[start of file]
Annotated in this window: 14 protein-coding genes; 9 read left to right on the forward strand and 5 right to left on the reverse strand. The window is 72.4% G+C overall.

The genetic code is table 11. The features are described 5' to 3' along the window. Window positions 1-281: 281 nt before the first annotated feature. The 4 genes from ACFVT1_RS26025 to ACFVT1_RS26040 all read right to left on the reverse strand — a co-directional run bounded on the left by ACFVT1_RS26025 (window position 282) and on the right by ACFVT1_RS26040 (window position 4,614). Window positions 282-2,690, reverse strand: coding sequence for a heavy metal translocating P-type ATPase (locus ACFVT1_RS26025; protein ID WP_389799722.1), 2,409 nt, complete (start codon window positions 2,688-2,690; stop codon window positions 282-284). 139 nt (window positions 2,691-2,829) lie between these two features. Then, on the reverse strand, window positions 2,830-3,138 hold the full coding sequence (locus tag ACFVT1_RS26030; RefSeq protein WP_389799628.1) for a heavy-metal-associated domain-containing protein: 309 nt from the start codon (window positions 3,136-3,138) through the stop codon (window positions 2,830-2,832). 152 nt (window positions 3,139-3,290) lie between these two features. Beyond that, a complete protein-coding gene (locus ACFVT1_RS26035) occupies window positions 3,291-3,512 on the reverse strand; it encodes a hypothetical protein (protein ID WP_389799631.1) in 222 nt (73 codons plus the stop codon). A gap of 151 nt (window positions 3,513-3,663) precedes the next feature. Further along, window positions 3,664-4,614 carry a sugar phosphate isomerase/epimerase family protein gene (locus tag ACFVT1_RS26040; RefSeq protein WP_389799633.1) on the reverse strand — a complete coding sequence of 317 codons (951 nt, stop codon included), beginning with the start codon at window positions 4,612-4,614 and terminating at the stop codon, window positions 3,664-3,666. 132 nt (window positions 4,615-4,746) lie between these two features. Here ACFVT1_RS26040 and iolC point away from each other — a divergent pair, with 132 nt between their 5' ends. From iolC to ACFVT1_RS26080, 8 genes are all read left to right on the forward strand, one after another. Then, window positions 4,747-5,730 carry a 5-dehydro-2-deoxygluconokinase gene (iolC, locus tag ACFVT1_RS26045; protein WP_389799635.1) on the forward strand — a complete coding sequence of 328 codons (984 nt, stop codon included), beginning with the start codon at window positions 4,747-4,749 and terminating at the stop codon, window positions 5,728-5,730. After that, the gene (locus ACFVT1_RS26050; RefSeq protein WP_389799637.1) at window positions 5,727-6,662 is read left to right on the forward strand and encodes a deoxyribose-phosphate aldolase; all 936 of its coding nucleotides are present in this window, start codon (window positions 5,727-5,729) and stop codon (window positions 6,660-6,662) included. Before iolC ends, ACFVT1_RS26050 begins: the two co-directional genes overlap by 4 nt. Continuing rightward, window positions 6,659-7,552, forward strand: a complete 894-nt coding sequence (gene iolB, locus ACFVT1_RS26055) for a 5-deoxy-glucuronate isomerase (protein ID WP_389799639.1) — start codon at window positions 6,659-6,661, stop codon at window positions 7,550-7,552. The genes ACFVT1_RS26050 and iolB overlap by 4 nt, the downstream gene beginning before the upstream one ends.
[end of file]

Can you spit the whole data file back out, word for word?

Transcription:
Annotated in this window: 14 protein-coding genes; 9 read left to right on the forward strand and 5 right to left on the reverse strand. The window is 72.4% G+C overall.

The genetic code is table 11. The features are described 5' to 3' along the window. Window positions 1-281: 281 nt before the first annotated feature. The 4 genes from ACFVT1_RS26025 to ACFVT1_RS26040 all read right to left on the reverse strand — a co-directional run bounded on the left by ACFVT1_RS26025 (window position 282) and on the right by ACFVT1_RS26040 (window position 4,614). Window positions 282-2,690, reverse strand: coding sequence for a heavy metal translocating P-type ATPase (locus ACFVT1_RS26025; protein ID WP_389799722.1), 2,409 nt, complete (start codon window positions 2,688-2,690; stop codon window positions 282-284). 139 nt (window positions 2,691-2,829) lie between these two features. Then, on the reverse strand, window positions 2,830-3,138 hold the full coding sequence (locus tag ACFVT1_RS26030; RefSeq protein WP_389799628.1) for a heavy-metal-associated domain-containing protein: 309 nt from the start codon (window positions 3,136-3,138) through the stop codon (window positions 2,830-2,832). 152 nt (window positions 3,139-3,290) lie between these two features. Beyond that, a complete protein-coding gene (locus ACFVT1_RS26035) occupies window positions 3,291-3,512 on the reverse strand; it encodes a hypothetical protein (protein ID WP_389799631.1) in 222 nt (73 codons plus the stop codon). A gap of 151 nt (window positions 3,513-3,663) precedes the next feature. Further along, window positions 3,664-4,614 carry a sugar phosphate isomerase/epimerase family protein gene (locus tag ACFVT1_RS26040; RefSeq protein WP_389799633.1) on the reverse strand — a complete coding sequence of 317 codons (951 nt, stop codon included), beginning with the start codon at window positions 4,612-4,614 and terminating at the stop codon, window positions 3,664-3,666. 132 nt (window positions 4,615-4,746) lie between these two features. Here ACFVT1_RS26040 and iolC point away from each other — a divergent pair, with 132 nt between their 5' ends. From iolC to ACFVT1_RS26080, 8 genes are all read left to right on the forward strand, one after another. Then, window positions 4,747-5,730 carry a 5-dehydro-2-deoxygluconokinase gene (iolC, locus tag ACFVT1_RS26045; protein WP_389799635.1) on the forward strand — a complete coding sequence of 328 codons (984 nt, stop codon included), beginning with the start codon at window positions 4,747-4,749 and terminating at the stop codon, window positions 5,728-5,730. After that, the gene (locus ACFVT1_RS26050; RefSeq protein WP_389799637.1) at window positions 5,727-6,662 is read left to right on the forward strand and encodes a deoxyribose-phosphate aldolase; all 936 of its coding nucleotides are present in this window, start codon (window positions 5,727-5,729) and stop codon (window positions 6,660-6,662) included. Before iolC ends, ACFVT1_RS26050 begins: the two co-directional genes overlap by 4 nt. Continuing rightward, window positions 6,659-7,552, forward strand: a complete 894-nt coding sequence (gene iolB, locus ACFVT1_RS26055) for a 5-deoxy-glucuronate isomerase (protein ID WP_389799639.1) — start codon at window positions 6,659-6,661, stop codon at window positions 7,550-7,552. The genes ACFVT1_RS26050 and iolB overlap by 4 nt, the downstream gene beginning before the upstream one ends.